Christmas Hymn – O Come, Let Us Adore Him

Today, dear ones, I’m delighted to share with you a hymn that Becca chose for today. Tomorrow we’ll be dropping our Christmas special, so we’re excited about the holidays! Of course, I’ve been decided for Christmas so a few weeks now. I cheated and did not wait for the bird. Have you begun your tree, and what’s your favorite Christmas hymn?


O come, all ye faithful, joyful and triumphant
Come ye, O come ye to Bethlehem; 
Come and behold Him, born the King of angels:

O come, let us adore Him, 
O come, let us adore Him, 
O come, let us adore Him, Christ, the Lord.

Sing, choirs of angels, sing in exultation,
Sing all ye bright hosts of heav’n above; 
Glory to God, all glory in the highest

O come, let us adore Him, 
O come, let us adore Him, 
O come, let us adore Him, Christ, the Lord.

Yea, Lord, we greet Thee, born this happy morning,
Jesus, to Thee be all glory giv’n:
Word of the Father, now in flesh appearing

O come, let us adore Him, 
O come, let us adore Him, 
O come, let us adore Him, Christ, the Lord.


I mentioned previously, I think, that P&R Publishers is partnering with the Hub. They’ve got a tremendous amount of books to review or giveaway, and a long list of authors we could interview. So we’re asking you, dear friends, which ones you’d like to see more of. I hope you’re all having a blessed weekend filled with sweet fellowship. As always, beloved brethren, be good Berean’s and study to show yourselves approved.

Author: lnhereford

I am a Christian, wife, mother, podcaster and homeschooler currently traveling the United States with my loving husband and darling daughter!

5 thoughts on “Christmas Hymn – O Come, Let Us Adore Him”

  1. Hi sister! That’s great that T&H has partnered with solid publisher, P&R. As you know, I have a very narrow focus. P&R published “Roman Catholicism” by Loraine Boettner in the early 1960s and it was one of the most popular resources on the RCC from an evangelical perspective for decades. I searched their website for current books on Catholicism and I see they have one on the theology of Karl Rahner (1904-1984) by Camden M. Bucey. I don’t know a lot about Rahner but I should. He was a liberal Jesuit theologian who helped steer the RCC towards modernism and ecumenism. Leonardo De Chirico endorses the book which tells me Bucey does not endorse Rahner’s theology but dissects it. I might have to purchase the Kindle version someday. I wish P&R had a 2019 equivalent of “Roman Catholicism,” but few Protestant publishers want to fight that battle these days.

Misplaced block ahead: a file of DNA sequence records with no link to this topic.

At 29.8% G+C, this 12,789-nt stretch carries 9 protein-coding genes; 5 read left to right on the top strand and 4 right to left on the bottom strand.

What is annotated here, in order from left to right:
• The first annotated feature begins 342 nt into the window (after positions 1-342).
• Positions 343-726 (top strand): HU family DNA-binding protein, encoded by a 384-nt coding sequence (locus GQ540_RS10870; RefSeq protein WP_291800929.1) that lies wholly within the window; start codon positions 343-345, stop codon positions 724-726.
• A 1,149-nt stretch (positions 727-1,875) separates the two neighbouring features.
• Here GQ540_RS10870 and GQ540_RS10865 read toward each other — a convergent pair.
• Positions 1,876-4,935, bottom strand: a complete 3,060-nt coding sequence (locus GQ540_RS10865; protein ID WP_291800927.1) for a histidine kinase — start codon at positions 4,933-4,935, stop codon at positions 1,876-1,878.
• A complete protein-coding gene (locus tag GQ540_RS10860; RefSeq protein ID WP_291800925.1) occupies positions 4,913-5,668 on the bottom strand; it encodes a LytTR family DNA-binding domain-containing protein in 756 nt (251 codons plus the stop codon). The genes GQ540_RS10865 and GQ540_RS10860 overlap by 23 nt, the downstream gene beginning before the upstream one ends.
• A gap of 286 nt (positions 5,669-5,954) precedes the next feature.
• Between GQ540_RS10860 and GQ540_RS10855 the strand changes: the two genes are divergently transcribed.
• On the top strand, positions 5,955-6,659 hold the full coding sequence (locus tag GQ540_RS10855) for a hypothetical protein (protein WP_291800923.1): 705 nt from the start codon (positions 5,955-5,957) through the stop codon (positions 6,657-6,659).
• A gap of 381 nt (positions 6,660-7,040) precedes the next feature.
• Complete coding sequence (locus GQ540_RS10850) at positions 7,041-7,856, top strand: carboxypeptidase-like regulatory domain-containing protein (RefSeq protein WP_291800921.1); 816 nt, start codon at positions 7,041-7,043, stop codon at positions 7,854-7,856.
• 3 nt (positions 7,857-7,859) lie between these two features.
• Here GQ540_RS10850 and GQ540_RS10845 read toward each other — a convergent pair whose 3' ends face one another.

You know by now that I’m a curious nerd. I was wondering about the origins of “O Come All Ye Faithful” and did some googling. I found the Christmas carol is widely attributed to English Roman Catholic, John Francis Wade. But even more interesting is the claim that the lyrics were a cryptic ode to the Catholic pretender to the English throne, Charles Edward Stuart aka Bonnie Prince Charlie.
    https://www.dur.ac.uk/news/newsitem/?itemno=7328

    Please know I’m not advocating that we need to boycott the carol, the lyrics at face value are beautiful and worshipful, but I know you also enjoy history and would be interested. Many popular songs and nursery rhymes of those politically/religiously restricted times had cryptic meanings.

    Liked by 1 person

    1. Thank you, brother, you know you can’t dangle a juicy historical carrot in front of me! I’m fascinated by the political meanings behind the lullabies we sing today! I’m going to have to check this story out, I love knowing where these songs come from. It says that it’s attributed to him, does that mean some question whether or not he wrote it?

      Liked by 1 person

Leave a Reply

Fill in your details below or click an icon to log in:

WordPress.com Logo

You are commenting using your WordPress.com account. Log Out /  Change )

Google photo

You are commenting using your Google account. Log Out /  Change )

Twitter picture

You are commenting using your Twitter account. Log Out /  Change )

Facebook photo

You are commenting using your Facebook account. Log Out /  Change )

Connecting to %s